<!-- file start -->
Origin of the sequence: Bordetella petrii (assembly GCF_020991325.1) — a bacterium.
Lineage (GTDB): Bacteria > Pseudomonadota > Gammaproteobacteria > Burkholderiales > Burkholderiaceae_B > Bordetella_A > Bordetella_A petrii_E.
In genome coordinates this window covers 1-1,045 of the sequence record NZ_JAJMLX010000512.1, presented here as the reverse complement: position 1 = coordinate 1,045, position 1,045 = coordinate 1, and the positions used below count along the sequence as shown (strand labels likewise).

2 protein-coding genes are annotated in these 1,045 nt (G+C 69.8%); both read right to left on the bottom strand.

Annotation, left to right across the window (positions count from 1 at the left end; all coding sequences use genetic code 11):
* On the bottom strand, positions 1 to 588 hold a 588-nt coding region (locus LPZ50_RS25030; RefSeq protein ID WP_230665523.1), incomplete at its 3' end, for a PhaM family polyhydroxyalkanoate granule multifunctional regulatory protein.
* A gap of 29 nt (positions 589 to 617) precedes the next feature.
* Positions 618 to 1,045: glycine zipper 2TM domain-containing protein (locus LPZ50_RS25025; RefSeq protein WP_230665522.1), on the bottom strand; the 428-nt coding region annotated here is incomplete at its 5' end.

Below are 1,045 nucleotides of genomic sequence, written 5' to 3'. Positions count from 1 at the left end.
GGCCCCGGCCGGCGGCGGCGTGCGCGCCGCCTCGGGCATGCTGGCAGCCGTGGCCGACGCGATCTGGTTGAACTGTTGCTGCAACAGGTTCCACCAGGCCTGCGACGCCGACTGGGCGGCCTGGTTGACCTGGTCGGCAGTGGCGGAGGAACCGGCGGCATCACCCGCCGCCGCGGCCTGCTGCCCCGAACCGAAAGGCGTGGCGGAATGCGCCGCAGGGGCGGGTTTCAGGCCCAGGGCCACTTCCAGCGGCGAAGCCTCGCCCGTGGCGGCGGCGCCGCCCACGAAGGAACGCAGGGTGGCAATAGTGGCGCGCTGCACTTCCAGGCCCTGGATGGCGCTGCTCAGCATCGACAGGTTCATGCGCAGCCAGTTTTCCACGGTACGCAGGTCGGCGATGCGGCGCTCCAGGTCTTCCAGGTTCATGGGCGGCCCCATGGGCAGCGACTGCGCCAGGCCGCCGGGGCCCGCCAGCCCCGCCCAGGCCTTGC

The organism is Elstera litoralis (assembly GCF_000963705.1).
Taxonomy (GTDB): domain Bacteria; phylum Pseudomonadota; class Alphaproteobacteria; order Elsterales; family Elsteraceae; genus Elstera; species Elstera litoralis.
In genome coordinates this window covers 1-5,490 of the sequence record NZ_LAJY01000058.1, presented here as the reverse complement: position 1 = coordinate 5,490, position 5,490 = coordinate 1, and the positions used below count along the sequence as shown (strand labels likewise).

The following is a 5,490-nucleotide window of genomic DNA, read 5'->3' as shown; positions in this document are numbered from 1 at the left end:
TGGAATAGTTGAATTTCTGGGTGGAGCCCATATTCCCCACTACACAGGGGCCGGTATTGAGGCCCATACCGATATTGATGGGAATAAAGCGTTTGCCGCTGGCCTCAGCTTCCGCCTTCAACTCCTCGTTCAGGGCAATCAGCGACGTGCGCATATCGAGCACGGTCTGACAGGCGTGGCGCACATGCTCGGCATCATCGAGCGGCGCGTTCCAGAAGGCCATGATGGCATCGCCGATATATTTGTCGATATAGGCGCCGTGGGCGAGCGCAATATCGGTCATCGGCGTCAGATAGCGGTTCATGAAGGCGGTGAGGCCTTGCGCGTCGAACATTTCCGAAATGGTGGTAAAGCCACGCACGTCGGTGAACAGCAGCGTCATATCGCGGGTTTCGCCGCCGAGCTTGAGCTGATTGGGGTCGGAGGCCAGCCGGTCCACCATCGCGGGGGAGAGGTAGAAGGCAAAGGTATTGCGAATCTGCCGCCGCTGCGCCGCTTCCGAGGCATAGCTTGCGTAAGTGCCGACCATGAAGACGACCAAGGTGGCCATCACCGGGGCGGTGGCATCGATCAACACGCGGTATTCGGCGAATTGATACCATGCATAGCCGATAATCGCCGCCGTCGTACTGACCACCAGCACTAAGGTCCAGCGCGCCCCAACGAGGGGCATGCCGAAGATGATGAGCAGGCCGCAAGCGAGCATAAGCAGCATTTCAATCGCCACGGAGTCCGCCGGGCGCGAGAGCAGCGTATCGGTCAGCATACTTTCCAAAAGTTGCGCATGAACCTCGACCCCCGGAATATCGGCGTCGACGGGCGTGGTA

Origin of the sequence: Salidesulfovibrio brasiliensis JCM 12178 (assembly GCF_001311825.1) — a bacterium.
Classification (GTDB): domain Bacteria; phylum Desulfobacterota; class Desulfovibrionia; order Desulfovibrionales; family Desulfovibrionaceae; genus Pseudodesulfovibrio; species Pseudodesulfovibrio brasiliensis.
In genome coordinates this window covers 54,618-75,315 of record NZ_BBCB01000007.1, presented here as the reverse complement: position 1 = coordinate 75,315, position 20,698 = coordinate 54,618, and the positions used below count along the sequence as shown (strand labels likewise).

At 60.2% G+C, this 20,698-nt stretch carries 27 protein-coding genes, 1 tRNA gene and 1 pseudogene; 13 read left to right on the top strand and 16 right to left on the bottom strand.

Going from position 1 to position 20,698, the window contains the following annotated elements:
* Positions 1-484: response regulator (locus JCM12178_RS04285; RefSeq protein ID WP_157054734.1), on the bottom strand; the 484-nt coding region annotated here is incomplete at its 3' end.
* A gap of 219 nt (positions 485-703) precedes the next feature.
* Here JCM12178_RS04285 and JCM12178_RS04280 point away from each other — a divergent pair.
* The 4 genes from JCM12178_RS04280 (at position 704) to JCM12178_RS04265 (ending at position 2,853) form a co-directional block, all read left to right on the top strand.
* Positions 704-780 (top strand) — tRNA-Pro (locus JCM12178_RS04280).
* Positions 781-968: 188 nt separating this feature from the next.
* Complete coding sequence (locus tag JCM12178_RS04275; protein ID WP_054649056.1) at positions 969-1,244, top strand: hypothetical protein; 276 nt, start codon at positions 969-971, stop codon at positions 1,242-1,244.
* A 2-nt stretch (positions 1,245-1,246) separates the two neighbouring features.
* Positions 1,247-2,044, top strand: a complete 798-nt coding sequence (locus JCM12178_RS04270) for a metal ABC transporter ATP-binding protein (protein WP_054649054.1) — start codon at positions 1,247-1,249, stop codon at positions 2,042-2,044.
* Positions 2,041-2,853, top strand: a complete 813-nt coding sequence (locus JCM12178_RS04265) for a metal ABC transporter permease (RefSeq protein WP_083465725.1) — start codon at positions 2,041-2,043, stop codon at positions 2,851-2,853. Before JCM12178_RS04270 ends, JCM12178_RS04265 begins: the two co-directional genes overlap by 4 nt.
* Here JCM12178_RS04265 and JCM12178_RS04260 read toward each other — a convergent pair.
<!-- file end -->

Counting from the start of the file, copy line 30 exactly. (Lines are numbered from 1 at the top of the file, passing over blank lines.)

* Positions 2,041-2,853, top strand: a complete 813-nt coding sequence (locus JCM12178_RS04265) for a metal ABC transporter permease (RefSeq protein WP_083465725.1) — start codon at positions 2,041-2,043, stop codon at positions 2,851-2,853. Before JCM12178_RS04270 ends, JCM12178_RS04265 begins: the two co-directional genes overlap by 4 nt.